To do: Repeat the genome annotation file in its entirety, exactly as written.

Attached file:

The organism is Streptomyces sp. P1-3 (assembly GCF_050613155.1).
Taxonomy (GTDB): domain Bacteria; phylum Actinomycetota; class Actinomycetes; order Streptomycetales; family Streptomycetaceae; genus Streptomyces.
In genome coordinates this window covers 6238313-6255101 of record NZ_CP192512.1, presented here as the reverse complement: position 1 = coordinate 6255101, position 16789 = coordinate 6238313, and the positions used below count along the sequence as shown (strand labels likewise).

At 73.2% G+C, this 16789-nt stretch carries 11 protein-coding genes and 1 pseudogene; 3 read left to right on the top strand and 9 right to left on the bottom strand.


The organism is Streptomyces sp. P1-3 (assembly GCF_050613155.1).
Taxonomy (GTDB): domain Bacteria; phylum Actinomycetota; class Actinomycetes; order Streptomycetales; family Streptomycetaceae; genus Streptomyces.
In genome coordinates this window covers 6238313-6255101 of record NZ_CP192512.1, presented here as the reverse complement: position 1 = coordinate 6255101, position 16789 = coordinate 6238313, and the positions used below count along the sequence as shown (strand labels likewise).

At 73.2% G+C, this 16789-nt stretch carries 11 protein-coding genes and 1 pseudogene; 3 read left to right on the top strand and 9 right to left on the bottom strand.